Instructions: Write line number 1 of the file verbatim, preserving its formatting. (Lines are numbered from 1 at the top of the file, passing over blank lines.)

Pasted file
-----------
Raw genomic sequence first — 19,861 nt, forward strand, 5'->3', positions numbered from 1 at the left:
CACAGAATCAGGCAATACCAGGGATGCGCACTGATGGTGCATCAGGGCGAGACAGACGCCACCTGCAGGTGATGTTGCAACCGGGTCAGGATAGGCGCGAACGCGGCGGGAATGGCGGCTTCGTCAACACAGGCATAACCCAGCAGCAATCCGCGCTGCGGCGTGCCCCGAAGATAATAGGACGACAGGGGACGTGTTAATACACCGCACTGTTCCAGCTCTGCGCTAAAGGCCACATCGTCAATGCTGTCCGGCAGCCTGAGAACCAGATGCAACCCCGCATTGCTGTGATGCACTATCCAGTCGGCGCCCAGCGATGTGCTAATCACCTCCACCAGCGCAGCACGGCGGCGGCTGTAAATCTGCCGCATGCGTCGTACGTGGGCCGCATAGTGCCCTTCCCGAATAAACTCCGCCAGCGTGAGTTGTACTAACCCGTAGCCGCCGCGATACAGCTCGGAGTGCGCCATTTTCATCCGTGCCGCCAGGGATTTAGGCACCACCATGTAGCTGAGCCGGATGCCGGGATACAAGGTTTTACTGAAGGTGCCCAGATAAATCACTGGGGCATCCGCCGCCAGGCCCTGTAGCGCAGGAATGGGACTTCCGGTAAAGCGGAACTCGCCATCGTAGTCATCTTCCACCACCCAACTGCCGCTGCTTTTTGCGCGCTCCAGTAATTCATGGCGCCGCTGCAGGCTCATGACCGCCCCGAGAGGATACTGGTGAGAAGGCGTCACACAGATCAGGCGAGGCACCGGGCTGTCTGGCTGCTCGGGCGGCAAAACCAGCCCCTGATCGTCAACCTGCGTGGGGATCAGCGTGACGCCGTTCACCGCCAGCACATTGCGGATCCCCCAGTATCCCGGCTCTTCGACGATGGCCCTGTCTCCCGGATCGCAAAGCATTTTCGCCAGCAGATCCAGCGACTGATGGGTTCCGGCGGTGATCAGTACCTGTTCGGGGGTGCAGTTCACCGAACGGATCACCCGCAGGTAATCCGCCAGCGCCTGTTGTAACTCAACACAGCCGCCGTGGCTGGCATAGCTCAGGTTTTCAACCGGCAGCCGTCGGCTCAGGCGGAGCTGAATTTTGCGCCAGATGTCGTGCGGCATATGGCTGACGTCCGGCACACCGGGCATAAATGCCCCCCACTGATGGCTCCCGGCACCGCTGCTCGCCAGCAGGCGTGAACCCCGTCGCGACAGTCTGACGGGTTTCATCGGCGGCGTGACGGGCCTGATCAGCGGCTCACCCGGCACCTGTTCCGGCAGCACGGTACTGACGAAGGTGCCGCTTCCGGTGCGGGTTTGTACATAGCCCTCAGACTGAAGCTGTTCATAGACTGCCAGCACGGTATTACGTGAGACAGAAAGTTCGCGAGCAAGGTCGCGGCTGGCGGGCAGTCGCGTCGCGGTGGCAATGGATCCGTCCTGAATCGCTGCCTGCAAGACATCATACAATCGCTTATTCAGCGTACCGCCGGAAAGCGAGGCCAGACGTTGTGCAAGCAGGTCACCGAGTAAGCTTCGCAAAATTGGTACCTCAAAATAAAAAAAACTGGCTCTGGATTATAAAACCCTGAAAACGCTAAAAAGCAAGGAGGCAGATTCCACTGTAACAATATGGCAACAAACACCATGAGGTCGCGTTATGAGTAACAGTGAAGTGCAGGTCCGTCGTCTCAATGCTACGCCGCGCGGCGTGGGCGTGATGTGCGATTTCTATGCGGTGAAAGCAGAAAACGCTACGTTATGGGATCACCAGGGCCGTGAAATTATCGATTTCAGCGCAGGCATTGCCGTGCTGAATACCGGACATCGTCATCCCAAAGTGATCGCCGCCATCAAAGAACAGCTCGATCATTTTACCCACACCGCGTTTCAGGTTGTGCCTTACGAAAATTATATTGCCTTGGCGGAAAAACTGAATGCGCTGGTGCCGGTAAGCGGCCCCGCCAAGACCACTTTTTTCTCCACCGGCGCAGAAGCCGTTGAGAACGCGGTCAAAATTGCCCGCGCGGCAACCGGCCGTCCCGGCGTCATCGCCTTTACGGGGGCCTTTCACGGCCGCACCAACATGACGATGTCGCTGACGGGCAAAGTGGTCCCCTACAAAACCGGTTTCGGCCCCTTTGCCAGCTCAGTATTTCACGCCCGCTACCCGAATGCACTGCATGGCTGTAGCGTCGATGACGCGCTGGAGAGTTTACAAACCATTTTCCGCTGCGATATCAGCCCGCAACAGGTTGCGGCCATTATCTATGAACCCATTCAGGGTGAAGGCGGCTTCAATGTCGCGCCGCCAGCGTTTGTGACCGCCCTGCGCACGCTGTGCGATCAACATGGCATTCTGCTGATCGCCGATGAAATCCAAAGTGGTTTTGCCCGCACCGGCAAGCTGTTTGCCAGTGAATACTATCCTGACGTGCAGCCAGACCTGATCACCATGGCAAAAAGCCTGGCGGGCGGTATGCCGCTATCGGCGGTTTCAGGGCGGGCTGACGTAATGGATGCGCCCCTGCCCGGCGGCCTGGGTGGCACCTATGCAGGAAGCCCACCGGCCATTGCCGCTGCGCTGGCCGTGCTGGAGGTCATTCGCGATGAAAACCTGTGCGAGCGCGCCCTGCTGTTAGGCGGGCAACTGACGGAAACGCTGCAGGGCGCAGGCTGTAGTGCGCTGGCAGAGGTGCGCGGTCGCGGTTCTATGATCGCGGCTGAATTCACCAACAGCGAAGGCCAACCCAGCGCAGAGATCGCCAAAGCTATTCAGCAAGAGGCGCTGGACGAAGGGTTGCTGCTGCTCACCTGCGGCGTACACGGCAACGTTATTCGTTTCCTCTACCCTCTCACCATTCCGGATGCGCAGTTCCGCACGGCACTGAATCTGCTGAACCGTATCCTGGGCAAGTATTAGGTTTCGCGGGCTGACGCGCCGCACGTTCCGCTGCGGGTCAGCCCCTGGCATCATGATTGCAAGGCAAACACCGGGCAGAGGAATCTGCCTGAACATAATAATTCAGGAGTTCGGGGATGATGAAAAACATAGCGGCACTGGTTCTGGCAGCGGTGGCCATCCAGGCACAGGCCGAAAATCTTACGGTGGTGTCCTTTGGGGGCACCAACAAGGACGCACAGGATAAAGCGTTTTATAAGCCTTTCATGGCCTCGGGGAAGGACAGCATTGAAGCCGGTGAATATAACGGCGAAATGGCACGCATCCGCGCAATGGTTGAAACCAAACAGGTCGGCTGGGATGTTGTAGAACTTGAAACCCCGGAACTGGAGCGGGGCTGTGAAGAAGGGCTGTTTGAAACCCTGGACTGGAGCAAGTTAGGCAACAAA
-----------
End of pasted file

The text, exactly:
Raw genomic sequence first — 19,861 nt, forward strand, 5'->3', positions numbered from 1 at the left: